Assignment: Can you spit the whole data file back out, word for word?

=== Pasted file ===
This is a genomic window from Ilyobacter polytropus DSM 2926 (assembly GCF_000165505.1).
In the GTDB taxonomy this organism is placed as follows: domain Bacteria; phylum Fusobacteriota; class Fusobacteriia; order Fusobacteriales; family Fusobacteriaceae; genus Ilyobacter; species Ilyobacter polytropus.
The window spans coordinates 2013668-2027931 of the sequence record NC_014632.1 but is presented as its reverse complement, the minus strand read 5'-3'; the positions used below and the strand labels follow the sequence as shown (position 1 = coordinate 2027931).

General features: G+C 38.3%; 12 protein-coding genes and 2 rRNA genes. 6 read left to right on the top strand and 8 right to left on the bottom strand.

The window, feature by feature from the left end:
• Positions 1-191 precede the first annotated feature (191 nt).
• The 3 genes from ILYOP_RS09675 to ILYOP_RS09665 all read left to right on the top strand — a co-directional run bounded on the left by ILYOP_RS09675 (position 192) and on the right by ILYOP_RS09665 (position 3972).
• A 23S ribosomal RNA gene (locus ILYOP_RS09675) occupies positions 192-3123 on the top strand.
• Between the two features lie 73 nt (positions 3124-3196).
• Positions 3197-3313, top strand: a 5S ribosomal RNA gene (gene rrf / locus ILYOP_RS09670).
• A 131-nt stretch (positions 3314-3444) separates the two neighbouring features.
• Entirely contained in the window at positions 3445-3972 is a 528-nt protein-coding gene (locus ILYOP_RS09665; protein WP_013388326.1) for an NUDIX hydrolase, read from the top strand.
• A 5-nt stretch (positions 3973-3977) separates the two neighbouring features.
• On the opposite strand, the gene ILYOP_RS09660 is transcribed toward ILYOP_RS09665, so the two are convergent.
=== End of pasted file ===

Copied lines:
This is a genomic window from Ilyobacter polytropus DSM 2926 (assembly GCF_000165505.1).
In the GTDB taxonomy this organism is placed as follows: domain Bacteria; phylum Fusobacteriota; class Fusobacteriia; order Fusobacteriales; family Fusobacteriaceae; genus Ilyobacter; species Ilyobacter polytropus.
The window spans coordinates 2013668-2027931 of the sequence record NC_014632.1 but is presented as its reverse complement, the minus strand read 5'-3'; the positions used below and the strand labels follow the sequence as shown (position 1 = coordinate 2027931).

General features: G+C 38.3%; 12 protein-coding genes and 2 rRNA genes. 6 read left to right on the top strand and 8 right to left on the bottom strand.

The window, feature by feature from the left end:
• Positions 1-191 precede the first annotated feature (191 nt).
• The 3 genes from ILYOP_RS09675 to ILYOP_RS09665 all read left to right on the top strand — a co-directional run bounded on the left by ILYOP_RS09675 (position 192) and on the right by ILYOP_RS09665 (position 3972).
• A 23S ribosomal RNA gene (locus ILYOP_RS09675) occupies positions 192-3123 on the top strand.
• Between the two features lie 73 nt (positions 3124-3196).
• Positions 3197-3313, top strand: a 5S ribosomal RNA gene (gene rrf / locus ILYOP_RS09670).
• A 131-nt stretch (positions 3314-3444) separates the two neighbouring features.
• Entirely contained in the window at positions 3445-3972 is a 528-nt protein-coding gene (locus ILYOP_RS09665; protein WP_013388326.1) for an NUDIX hydrolase, read from the top strand.
• A 5-nt stretch (positions 3973-3977) separates the two neighbouring features.
• On the opposite strand, the gene ILYOP_RS09660 is transcribed toward ILYOP_RS09665, so the two are convergent.